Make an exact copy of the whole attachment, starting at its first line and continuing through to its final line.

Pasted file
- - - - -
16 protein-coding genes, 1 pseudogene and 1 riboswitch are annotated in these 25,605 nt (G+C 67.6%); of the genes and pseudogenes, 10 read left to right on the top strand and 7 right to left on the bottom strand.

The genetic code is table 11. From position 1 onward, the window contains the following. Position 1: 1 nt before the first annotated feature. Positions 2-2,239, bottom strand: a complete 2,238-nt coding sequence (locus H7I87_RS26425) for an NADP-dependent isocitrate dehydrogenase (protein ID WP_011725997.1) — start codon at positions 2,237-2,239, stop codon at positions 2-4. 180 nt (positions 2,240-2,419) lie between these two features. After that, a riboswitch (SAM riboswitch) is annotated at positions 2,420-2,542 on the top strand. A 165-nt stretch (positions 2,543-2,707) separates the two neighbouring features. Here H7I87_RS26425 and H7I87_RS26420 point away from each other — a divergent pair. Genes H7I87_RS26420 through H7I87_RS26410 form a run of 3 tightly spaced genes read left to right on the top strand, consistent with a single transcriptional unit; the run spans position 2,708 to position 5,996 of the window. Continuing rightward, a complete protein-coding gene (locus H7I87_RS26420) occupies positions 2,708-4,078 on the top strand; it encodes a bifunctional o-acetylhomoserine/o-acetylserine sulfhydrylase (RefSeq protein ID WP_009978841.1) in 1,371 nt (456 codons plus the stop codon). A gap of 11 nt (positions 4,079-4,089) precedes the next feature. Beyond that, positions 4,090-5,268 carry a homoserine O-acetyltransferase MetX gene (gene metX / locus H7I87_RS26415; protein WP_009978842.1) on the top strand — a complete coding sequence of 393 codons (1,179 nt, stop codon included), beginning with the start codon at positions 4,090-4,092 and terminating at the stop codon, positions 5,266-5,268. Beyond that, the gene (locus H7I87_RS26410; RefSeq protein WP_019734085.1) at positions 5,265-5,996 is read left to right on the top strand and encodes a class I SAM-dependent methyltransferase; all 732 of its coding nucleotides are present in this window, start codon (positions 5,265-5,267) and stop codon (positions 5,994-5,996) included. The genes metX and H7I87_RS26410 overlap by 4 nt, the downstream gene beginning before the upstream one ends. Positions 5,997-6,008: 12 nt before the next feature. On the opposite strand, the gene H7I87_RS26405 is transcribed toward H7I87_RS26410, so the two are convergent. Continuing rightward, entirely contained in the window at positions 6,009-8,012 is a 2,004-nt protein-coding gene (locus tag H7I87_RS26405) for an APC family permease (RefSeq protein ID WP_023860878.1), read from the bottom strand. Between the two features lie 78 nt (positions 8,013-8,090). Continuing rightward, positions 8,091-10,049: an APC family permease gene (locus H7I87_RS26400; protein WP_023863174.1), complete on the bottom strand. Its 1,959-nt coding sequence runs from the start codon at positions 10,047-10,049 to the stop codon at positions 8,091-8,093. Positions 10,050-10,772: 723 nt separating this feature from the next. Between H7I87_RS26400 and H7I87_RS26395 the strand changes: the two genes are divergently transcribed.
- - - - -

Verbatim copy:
16 protein-coding genes, 1 pseudogene and 1 riboswitch are annotated in these 25,605 nt (G+C 67.6%); of the genes and pseudogenes, 10 read left to right on the top strand and 7 right to left on the bottom strand.

The genetic code is table 11. From position 1 onward, the window contains the following. Position 1: 1 nt before the first annotated feature. Positions 2-2,239, bottom strand: a complete 2,238-nt coding sequence (locus H7I87_RS26425) for an NADP-dependent isocitrate dehydrogenase (protein ID WP_011725997.1) — start codon at positions 2,237-2,239, stop codon at positions 2-4. 180 nt (positions 2,240-2,419) lie between these two features. After that, a riboswitch (SAM riboswitch) is annotated at positions 2,420-2,542 on the top strand. A 165-nt stretch (positions 2,543-2,707) separates the two neighbouring features. Here H7I87_RS26425 and H7I87_RS26420 point away from each other — a divergent pair. Genes H7I87_RS26420 through H7I87_RS26410 form a run of 3 tightly spaced genes read left to right on the top strand, consistent with a single transcriptional unit; the run spans position 2,708 to position 5,996 of the window. Continuing rightward, a complete protein-coding gene (locus H7I87_RS26420) occupies positions 2,708-4,078 on the top strand; it encodes a bifunctional o-acetylhomoserine/o-acetylserine sulfhydrylase (RefSeq protein ID WP_009978841.1) in 1,371 nt (456 codons plus the stop codon). A gap of 11 nt (positions 4,079-4,089) precedes the next feature. Beyond that, positions 4,090-5,268 carry a homoserine O-acetyltransferase MetX gene (gene metX / locus H7I87_RS26415; protein WP_009978842.1) on the top strand — a complete coding sequence of 393 codons (1,179 nt, stop codon included), beginning with the start codon at positions 4,090-4,092 and terminating at the stop codon, positions 5,266-5,268. Beyond that, the gene (locus H7I87_RS26410; RefSeq protein WP_019734085.1) at positions 5,265-5,996 is read left to right on the top strand and encodes a class I SAM-dependent methyltransferase; all 732 of its coding nucleotides are present in this window, start codon (positions 5,265-5,267) and stop codon (positions 5,994-5,996) included. The genes metX and H7I87_RS26410 overlap by 4 nt, the downstream gene beginning before the upstream one ends. Positions 5,997-6,008: 12 nt before the next feature. On the opposite strand, the gene H7I87_RS26405 is transcribed toward H7I87_RS26410, so the two are convergent. Continuing rightward, entirely contained in the window at positions 6,009-8,012 is a 2,004-nt protein-coding gene (locus tag H7I87_RS26405) for an APC family permease (RefSeq protein ID WP_023860878.1), read from the bottom strand. Between the two features lie 78 nt (positions 8,013-8,090). Continuing rightward, positions 8,091-10,049: an APC family permease gene (locus H7I87_RS26400; protein WP_023863174.1), complete on the bottom strand. Its 1,959-nt coding sequence runs from the start codon at positions 10,047-10,049 to the stop codon at positions 8,091-8,093. Positions 10,050-10,772: 723 nt separating this feature from the next. Between H7I87_RS26400 and H7I87_RS26395 the strand changes: the two genes are divergently transcribed.